USN Lower School Technology!

Monday, March 31, 2008

April Roaring In, Lionlike!

Good. Some rain, some cool weather--makes me look for that welcome lamb at the end of the month. I can't believe there are only seven more weeks in the school year, and we plan to make best use of every day here in the Lower School computer lab.

First, my apologies for dragging my virtual feet on posting here. With the XO laptop sign-out program and doodle4google both happening in ways that needed some extra public-relations work, I didn't want to cloud up the top of the blog with new posts. Now we'll get back on track with weekly posts. The in-school "d4g" program deadline is now passed, and the jury are about their work selecting which six worthy submissions will head out of USN toward Google's judges by the 12th of April. This time of year it's hard to get 4 teachers in one room at one time that hasn't been scheduled all along, but we're using the neat little tool '' to agree on meeting times.

Here's what's been going on in the lab, just to catch up:

We spent much of last week working on graphing at the NCES "Kidszone" Create-a-graph website. This is a great free online tool, and I wanted its gentle introduction to graphing K-4--with the exception of 2nd grade--(the littlest kids entered birth-month data with tally marks on the smartboard and visited while I created a pie graph for them to see when it was time to go, and the 3rd and 4th graders entered their data and then made their own graphs, finishing up by emailing them to their teachers).

2nd graders, embarking on a study of business and businesses, got an introduction to the fine little freeware program "My Lemonade Stand," once available from its designer in the UK but now incorporated into a rather costly package of educational software (we're using the freeware version I got long ago). In it, students have 30 days to build a $2.00 virtual bank into as much profit as they can by selling lemonade. Factors to consider include the weather forecast, cost to make a single glass, how many to produce for sale, and what to charge for a single glass. Any of these can make a business work or not, and in the course of playing students begin to see how complex running any business can be.

This week we're moving the graphing work, grades 3 and 4, to Microsoft Excel, first creating a simple pie graph with information about Spring Break travel, then learning how to manipulate the graphic elements to make for a more interesting result. 2nd graders will have another go at making their fortunes with lemonade, and K and 1st graders will be drawing and printing pictures on the theme of springtime with Drawing for Children. They so love to print their drawings and I find I need to humor that desire at least occasionally!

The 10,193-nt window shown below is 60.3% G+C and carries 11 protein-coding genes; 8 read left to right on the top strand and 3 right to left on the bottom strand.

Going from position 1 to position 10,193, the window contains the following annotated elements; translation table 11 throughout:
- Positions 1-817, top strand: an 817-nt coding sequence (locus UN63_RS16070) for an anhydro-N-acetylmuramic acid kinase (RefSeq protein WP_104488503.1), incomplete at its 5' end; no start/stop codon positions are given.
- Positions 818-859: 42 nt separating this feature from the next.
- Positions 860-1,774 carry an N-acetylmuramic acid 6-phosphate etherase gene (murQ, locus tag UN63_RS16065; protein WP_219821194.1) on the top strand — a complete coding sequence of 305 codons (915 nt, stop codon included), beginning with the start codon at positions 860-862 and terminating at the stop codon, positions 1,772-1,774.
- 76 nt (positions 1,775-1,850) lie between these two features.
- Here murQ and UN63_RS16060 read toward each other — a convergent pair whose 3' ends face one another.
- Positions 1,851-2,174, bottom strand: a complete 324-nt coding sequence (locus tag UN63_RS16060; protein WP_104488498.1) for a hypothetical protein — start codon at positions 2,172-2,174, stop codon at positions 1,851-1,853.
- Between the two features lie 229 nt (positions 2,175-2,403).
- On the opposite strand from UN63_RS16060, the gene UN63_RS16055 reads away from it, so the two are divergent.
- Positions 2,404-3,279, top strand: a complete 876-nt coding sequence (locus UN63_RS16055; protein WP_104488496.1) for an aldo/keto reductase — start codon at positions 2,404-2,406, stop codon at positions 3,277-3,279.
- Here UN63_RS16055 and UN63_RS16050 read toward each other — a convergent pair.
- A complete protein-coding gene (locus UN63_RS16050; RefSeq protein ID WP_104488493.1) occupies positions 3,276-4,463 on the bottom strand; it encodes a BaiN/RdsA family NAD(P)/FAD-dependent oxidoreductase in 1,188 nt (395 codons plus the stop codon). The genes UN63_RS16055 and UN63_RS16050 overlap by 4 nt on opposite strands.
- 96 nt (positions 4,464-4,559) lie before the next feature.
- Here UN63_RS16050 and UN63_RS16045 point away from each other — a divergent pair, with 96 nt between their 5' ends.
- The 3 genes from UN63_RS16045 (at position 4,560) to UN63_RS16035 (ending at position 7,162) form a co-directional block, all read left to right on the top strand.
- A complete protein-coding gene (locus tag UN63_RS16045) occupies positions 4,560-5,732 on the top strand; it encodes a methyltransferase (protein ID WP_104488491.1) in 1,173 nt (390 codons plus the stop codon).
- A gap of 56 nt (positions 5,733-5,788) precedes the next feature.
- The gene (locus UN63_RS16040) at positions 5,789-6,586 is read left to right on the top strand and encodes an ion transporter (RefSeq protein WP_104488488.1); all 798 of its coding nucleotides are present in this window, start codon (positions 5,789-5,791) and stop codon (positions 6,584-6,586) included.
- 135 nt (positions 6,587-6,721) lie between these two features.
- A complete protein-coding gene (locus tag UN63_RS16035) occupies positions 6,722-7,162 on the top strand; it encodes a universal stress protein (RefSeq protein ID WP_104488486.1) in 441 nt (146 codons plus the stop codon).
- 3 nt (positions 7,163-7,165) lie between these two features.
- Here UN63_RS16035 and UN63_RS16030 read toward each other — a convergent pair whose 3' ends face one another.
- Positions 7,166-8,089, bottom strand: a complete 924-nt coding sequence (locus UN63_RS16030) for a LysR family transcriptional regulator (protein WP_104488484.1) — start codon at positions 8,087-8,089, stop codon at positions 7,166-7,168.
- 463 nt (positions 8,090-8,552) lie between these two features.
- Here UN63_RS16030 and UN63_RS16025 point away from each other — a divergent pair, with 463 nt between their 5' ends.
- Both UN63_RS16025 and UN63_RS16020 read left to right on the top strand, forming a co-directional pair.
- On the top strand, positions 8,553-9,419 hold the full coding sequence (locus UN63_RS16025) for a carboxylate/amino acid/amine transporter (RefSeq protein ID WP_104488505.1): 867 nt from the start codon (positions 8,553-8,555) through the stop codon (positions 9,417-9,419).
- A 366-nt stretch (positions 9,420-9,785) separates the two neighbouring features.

Lastly, I should report a fabulous conference workshop experience last Friday at the Tennessee Ass'n of Independent Schools Technology Institute in Memphis. I was lucky enough to help with famed edublogger Will Richardson's three presentations, one on Weblogs in Schools; one on Podcasts, Vodcasts and Screencasts; and one on RSS. If you want to learn more about any of these, a great place to start would be by treating yourself to his keynote address from Friday, or to one of the three sessions I archived for him at my video repository. It's all described at

I'm sealin' this post but I may be back! One of the beauties of blogging is the ease of editing!

By the way, you might notice the clustrmap in the sidebar looks a little sparse. That's only because clustrmap archives visits and starts over after it's been runnin' on a site for a year. Since this post is otherwise graphic-less, here's what last year's map looks like! It's not exactly the announcement of a franchise, but more an opportunity to thank those of you who find this blog worthwhile! THANK YOU!!!

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Friday, March 07, 2008


Last week we looked at the doodle4google competition, a fantastic opportunity for U.S. K-12 students to "mod out" the Google logo and win a $10,000 college scholarship. All the details are here at the program website. The theme? The wide-open "What if...?"

Each registered school in the nation may submit only 6 entries in the competition, and those must be sent in by April 12. After that, the selection process pace quickens (through state, regional, and finalist levels--somewhat like American Idol runs down to its final contestants: there'll actually be a 3 day period of public voting) until its culmination on May 22, when the national winning doodle will be featured as Google's website logo for a period of 24 hours. Regional and finalist contestants will win a trip to the Googleplex, a sprawling headquarters of the corporation, to be in attendance for the award ceremonies the day before.

At USN, we'll be accepting googledoodles in any medium (the final 6 must be physically mailed via "snailmail" bearing the alphanumeric keys issued by Google) until March 31 at 3 pm. Then an independent jury will choose the USN entries. Since there are four levels--K-3, 4-6, 7-9, and 10-12--from which the final four national finalists will be chosen, it makes sense to send at least one entry from each of the grade level groups, then the other two will be selected across the board from the ones the jury feels have the best chance of winning. it should be fun!

If you want to download the templates to print out for your child to sketch or complete, visit the "Forms" page at Google.

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